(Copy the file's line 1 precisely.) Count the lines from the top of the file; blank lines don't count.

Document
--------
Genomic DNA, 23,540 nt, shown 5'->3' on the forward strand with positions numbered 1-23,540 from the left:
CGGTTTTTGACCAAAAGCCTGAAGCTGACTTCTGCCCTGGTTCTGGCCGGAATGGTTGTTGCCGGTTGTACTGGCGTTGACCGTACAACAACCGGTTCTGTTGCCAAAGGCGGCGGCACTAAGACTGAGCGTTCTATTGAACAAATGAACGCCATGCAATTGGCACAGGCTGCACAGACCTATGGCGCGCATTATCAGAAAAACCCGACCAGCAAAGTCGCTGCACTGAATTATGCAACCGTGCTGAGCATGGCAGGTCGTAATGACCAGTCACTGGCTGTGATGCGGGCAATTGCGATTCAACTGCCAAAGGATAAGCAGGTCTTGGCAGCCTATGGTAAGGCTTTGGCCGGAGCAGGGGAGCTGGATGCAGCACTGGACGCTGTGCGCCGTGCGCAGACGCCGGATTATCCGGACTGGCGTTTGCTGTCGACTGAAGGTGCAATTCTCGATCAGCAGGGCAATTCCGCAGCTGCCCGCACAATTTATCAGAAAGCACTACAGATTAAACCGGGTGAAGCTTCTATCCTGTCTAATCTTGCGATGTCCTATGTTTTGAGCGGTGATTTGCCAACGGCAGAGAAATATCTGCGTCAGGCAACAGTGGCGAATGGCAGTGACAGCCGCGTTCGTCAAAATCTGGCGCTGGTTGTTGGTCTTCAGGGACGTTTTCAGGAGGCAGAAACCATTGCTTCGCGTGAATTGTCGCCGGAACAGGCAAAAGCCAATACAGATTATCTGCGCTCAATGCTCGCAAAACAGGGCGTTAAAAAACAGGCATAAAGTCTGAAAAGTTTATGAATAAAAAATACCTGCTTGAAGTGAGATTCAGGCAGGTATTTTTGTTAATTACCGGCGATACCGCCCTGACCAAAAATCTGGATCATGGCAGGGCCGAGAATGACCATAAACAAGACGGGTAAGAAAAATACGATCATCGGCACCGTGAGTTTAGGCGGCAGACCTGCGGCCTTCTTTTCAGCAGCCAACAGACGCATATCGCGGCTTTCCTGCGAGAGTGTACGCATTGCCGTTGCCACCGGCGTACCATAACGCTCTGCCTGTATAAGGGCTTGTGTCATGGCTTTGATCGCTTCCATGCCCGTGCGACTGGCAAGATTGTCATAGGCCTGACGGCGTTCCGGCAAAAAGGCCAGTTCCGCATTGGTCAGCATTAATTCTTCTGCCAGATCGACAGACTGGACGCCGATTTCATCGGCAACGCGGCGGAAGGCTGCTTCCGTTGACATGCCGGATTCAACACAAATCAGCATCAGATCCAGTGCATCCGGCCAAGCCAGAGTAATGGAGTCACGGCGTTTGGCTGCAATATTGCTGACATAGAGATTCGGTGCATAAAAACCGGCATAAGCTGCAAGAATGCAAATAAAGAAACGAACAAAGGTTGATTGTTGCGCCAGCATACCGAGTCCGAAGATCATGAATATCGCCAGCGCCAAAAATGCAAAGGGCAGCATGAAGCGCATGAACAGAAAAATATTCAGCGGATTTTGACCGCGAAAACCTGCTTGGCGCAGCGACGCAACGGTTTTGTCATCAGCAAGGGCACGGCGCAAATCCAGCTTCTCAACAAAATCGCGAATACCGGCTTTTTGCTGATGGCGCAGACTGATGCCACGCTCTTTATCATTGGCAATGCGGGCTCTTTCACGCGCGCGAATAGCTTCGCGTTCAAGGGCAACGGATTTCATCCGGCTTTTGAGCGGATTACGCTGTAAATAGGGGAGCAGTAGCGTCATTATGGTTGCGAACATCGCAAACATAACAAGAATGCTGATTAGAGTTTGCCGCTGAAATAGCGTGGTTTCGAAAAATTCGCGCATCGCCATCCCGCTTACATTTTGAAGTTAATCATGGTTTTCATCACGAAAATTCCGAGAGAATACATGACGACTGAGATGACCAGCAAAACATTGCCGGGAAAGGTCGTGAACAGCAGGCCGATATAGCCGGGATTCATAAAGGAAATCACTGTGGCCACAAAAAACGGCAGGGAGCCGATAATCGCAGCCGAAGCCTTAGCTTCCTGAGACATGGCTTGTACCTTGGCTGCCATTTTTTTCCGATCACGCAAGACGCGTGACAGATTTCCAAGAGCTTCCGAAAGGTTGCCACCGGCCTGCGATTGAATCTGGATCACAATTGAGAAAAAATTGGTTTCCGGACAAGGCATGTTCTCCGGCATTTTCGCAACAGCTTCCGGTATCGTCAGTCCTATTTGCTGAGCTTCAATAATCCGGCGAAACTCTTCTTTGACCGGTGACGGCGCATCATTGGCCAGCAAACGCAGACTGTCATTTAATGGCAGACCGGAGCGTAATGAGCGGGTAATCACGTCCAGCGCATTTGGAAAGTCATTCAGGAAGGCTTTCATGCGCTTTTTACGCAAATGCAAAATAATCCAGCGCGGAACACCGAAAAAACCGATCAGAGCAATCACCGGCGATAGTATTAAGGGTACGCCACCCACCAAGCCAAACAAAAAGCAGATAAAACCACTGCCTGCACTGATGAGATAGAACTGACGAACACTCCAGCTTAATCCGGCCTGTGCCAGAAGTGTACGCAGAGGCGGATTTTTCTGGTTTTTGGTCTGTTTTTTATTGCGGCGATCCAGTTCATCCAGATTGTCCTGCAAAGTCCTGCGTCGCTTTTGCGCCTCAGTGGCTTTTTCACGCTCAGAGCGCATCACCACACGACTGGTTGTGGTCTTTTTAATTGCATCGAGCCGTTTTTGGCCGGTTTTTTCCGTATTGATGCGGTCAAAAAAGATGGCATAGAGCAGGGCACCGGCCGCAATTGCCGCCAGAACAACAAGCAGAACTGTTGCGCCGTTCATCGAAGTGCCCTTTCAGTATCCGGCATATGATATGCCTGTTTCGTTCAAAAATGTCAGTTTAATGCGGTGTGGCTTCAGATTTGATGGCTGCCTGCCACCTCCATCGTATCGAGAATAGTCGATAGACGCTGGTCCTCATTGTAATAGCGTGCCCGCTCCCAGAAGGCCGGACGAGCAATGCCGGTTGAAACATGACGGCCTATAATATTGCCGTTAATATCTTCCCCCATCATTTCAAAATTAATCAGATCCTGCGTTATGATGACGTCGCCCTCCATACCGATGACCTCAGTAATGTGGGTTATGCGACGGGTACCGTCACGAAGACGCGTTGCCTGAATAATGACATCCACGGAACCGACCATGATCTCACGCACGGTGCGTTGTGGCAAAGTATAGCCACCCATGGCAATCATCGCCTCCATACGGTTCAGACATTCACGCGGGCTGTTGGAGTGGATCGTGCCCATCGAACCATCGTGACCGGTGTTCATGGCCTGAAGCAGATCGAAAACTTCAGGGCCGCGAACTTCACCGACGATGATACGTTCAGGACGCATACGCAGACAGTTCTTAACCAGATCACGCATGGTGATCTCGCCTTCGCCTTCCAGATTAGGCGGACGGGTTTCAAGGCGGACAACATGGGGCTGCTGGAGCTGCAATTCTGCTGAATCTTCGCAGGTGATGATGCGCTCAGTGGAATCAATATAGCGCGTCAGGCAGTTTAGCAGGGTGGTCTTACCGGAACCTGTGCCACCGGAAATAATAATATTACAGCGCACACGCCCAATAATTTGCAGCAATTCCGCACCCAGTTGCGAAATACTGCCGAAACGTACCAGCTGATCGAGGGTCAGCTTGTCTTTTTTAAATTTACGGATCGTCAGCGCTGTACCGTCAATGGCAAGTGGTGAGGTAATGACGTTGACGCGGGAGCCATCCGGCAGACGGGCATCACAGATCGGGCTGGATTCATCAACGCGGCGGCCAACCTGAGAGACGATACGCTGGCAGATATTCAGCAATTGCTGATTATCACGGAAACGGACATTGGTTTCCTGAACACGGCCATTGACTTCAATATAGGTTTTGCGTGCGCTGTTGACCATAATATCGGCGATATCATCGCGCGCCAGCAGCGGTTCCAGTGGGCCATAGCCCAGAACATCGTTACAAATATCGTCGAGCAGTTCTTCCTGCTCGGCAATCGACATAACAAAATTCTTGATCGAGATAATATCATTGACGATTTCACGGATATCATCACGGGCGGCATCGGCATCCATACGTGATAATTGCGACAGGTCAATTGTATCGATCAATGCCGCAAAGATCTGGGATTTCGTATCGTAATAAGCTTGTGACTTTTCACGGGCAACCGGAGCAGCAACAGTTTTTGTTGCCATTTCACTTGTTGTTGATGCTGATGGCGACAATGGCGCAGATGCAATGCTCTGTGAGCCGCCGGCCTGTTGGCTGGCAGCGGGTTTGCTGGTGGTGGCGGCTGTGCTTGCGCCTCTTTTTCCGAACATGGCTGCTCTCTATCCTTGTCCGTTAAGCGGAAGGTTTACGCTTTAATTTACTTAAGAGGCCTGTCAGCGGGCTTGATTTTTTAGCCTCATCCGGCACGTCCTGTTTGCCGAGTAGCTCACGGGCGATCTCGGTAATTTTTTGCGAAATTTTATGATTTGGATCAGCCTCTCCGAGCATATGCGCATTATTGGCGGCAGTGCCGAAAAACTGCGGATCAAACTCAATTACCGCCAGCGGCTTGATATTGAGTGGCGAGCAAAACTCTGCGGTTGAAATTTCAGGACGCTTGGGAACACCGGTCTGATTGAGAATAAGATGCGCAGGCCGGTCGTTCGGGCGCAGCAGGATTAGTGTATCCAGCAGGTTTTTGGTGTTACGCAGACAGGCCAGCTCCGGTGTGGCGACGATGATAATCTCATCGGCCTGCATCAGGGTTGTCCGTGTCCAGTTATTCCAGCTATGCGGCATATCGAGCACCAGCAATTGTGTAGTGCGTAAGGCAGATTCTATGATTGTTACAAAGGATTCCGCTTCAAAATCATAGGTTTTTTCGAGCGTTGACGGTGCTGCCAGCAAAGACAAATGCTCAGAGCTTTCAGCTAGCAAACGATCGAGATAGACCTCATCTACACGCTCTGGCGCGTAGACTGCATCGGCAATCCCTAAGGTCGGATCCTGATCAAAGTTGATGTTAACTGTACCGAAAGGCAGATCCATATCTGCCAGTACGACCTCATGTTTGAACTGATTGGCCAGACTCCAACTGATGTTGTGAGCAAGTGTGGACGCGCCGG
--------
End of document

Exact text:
Genomic DNA, 23,540 nt, shown 5'->3' on the forward strand with positions numbered 1-23,540 from the left: